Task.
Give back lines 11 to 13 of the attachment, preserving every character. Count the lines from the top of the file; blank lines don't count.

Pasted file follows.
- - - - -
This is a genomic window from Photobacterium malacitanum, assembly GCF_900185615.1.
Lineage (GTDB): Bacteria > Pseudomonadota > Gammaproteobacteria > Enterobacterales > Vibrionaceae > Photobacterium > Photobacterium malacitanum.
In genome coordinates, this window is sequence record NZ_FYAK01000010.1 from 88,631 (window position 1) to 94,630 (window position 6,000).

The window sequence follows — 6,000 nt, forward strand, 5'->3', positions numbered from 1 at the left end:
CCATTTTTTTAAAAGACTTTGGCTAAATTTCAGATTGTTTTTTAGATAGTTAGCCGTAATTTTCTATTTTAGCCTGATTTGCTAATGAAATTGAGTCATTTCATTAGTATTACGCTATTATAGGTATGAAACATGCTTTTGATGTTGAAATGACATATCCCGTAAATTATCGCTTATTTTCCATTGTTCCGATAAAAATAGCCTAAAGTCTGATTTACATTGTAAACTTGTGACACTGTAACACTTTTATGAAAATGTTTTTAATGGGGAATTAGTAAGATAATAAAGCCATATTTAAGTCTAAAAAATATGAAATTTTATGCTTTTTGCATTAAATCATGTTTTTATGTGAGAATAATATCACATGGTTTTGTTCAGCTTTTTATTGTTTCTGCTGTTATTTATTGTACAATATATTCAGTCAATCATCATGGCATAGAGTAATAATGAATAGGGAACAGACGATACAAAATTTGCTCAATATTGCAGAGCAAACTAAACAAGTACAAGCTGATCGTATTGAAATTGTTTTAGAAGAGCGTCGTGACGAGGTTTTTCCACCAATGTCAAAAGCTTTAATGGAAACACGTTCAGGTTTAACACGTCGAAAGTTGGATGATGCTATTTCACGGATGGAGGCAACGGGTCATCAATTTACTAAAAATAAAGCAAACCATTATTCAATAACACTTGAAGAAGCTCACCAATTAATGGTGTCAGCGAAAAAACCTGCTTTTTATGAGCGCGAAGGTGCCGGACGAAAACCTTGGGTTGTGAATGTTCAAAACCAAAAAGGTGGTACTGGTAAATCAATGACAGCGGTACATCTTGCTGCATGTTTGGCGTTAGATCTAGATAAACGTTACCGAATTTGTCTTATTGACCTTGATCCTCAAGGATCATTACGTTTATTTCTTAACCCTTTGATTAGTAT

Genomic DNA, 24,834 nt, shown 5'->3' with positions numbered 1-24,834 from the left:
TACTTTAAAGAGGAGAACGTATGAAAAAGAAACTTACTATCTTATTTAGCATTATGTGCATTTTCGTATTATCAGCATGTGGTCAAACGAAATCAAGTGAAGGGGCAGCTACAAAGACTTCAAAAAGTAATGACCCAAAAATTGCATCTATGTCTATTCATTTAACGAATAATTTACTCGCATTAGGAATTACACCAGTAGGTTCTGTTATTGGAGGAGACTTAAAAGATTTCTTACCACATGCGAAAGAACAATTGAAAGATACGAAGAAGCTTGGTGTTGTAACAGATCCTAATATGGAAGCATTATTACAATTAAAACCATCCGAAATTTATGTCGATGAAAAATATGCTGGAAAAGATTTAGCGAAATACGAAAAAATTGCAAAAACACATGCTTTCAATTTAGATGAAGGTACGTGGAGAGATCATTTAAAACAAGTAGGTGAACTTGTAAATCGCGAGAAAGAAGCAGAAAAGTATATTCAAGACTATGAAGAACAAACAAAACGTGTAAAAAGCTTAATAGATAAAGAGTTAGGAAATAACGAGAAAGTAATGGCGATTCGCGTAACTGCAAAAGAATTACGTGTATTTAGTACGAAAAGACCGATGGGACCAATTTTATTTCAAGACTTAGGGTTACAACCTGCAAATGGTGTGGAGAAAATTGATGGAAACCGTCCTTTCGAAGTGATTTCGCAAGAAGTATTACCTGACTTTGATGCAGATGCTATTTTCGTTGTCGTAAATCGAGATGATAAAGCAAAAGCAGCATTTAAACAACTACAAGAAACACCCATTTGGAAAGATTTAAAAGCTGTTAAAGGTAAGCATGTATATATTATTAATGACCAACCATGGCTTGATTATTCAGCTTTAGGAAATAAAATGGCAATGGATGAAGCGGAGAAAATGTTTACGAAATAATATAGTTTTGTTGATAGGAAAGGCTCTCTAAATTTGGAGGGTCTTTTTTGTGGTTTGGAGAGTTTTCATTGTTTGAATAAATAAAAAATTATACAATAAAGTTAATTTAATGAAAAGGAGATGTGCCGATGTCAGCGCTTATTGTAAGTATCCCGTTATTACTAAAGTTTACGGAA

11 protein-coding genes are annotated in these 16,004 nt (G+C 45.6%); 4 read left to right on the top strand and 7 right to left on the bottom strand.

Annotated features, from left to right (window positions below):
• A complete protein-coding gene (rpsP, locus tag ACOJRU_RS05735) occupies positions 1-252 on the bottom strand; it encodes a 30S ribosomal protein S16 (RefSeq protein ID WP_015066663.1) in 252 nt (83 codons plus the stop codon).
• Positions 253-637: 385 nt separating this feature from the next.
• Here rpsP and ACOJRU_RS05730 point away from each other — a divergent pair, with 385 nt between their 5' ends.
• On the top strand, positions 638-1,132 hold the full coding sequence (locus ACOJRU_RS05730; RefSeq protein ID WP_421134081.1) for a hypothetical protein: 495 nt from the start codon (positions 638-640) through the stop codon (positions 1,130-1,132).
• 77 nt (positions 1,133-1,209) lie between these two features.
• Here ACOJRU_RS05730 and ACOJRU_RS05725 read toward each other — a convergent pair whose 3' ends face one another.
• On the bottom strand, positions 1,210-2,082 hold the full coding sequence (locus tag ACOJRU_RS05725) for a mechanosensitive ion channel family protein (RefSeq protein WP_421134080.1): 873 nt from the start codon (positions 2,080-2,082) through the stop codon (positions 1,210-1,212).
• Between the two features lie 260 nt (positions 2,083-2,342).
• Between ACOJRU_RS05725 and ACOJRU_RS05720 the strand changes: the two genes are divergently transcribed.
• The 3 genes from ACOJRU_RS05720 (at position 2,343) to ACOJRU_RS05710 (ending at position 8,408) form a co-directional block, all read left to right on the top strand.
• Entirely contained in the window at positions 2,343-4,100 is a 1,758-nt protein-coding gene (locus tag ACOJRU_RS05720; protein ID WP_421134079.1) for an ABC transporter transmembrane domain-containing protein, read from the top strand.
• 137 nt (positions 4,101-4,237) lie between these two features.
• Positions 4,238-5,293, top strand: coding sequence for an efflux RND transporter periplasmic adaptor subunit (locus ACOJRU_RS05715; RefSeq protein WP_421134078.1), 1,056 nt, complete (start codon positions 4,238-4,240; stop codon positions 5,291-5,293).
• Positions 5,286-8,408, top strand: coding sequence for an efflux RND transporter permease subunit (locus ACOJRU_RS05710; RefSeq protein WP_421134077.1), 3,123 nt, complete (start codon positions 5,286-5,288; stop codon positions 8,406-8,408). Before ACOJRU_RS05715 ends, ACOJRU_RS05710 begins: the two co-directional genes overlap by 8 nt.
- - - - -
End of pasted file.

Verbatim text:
• Positions 253-637: 385 nt separating this feature from the next.
• Here rpsP and ACOJRU_RS05730 point away from each other — a divergent pair, with 385 nt between their 5' ends.
• On the top strand, positions 638-1,132 hold the full coding sequence (locus ACOJRU_RS05730; RefSeq protein ID WP_421134081.1) for a hypothetical protein: 495 nt from the start codon (positions 638-640) through the stop codon (positions 1,130-1,132).